There's an ongoing dialogue happening across America. Maybe you're part of it.

On the topic of Halloween, there is a growing movement wishing to move All Hallows Eve to a standardized place on the calendar—specifically, the last Friday in October.


Fans in the pro-column suggest this will make things like Tick-or-Treating more convenient for parents, and they're insisting an arbitrarily chosen Friday will be safer for children to collect their candy.

Those who are against such a move argue that convenience shouldn't be a priority when it comes to holidays in the US and that basing safety on a chosen day is nothing more than guilt-tripping manipulation.

Things have changed since we were kids.

Growing up an Elder Millennial, I remember when Trick-or-Treating was a free-for-all across the entire neighborhood.

Sure, mom or dad went with us in the early days, but by the time my sister was old enough to look after me (+/-11yrs old) we grouped up with friends and mobbed door to door as a roving pack of wild kids until porch lights started turning off.

Halloween is not that way anymore due to the rise of parental smothering... granted, there is probably more stranger danger out there now than in the 90s.


We've done the same thing with Memorial Day, Labor Day, Thanksgiving, and a ton of lesser federal holidays... Should Halloween be standardized to the last Friday of October from now on?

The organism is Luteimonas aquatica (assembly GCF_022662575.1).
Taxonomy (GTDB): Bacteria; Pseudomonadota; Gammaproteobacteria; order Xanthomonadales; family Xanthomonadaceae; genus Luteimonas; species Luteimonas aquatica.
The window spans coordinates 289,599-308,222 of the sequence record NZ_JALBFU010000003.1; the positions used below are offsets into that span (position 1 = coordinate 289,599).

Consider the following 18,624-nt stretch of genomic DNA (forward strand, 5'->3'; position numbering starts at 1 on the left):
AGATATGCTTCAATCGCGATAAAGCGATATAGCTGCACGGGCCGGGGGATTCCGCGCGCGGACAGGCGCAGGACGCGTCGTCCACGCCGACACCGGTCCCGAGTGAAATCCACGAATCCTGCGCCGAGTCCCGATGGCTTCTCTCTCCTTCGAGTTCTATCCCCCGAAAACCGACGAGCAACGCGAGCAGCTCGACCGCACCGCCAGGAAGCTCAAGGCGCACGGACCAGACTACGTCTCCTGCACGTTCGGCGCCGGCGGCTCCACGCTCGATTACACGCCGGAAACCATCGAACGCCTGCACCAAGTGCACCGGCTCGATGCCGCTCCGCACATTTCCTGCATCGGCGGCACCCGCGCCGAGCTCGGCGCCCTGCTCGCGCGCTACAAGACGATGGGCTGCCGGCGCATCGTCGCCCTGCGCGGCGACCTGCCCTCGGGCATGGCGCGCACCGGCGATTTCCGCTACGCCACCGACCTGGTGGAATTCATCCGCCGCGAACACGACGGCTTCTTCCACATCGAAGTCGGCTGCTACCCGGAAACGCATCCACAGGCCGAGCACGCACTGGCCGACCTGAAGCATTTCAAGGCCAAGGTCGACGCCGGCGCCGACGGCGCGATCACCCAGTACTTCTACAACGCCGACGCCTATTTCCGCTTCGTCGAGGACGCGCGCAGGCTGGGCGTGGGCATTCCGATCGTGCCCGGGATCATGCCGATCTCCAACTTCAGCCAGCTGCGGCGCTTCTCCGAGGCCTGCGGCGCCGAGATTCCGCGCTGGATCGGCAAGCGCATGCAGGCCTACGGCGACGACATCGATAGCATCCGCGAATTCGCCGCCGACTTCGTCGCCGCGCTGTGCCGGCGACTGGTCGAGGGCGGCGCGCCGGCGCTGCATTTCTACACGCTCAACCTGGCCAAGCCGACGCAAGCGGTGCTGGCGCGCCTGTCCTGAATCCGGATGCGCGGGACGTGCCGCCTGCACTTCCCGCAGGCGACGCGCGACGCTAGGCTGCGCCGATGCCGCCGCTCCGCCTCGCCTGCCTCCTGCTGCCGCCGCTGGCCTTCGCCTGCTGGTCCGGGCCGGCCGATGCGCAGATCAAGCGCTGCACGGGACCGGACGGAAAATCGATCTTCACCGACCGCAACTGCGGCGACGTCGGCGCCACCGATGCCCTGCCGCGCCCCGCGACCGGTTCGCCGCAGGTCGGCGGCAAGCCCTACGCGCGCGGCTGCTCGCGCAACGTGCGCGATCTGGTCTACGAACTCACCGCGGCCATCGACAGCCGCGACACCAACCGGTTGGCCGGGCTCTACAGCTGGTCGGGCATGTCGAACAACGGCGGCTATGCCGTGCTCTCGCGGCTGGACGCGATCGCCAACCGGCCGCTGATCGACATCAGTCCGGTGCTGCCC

As much as I want to say no, municipalities all across the nation have been doing just this for decades. Places like OKC, Tulsa, Lawton, Stillwater, Norman, etc... release "Official Trick-or-Treat Hours" on a specific day that isn't usually Halloween. Instead, for the convenience of everyone, they pick a day and opt for mostly daytime hours for kids to collect candy.

What do you say?

Oklahoma's Infamous Haunted Grisso Mansion

While you've heard spooky tales of Oklahoma's haunted places, this Seminole, OK home might be THE most haunted place in the Sooner State.

Sporting four bedrooms, six bathrooms, a ballroom, and 11,000 square feet of living space, you too could have your own up-close experience with the woman and child ghosts that are rumored to still be wandering the villa today.

Faxon, Oklahoma's Windowless 'Vampire' Bandominium

Taking the 'barndominium' idea to the extreme, this is literally a barn that was turned into a home down in Faxon, Oklahoma.

Oddly enough, as countryfied and rustic as it looks on the inside, I looked through the pictures at least twice before realizing there were no windows throughout the place. Given the shape of the structure, I can't imagine how expensive it would be to retrofit windows if you could even find a contractor willing to attempt it.

If you were curious what $525,000 could buy you in the middle of nowhere, this is it. See the full details on the Zillow listing.

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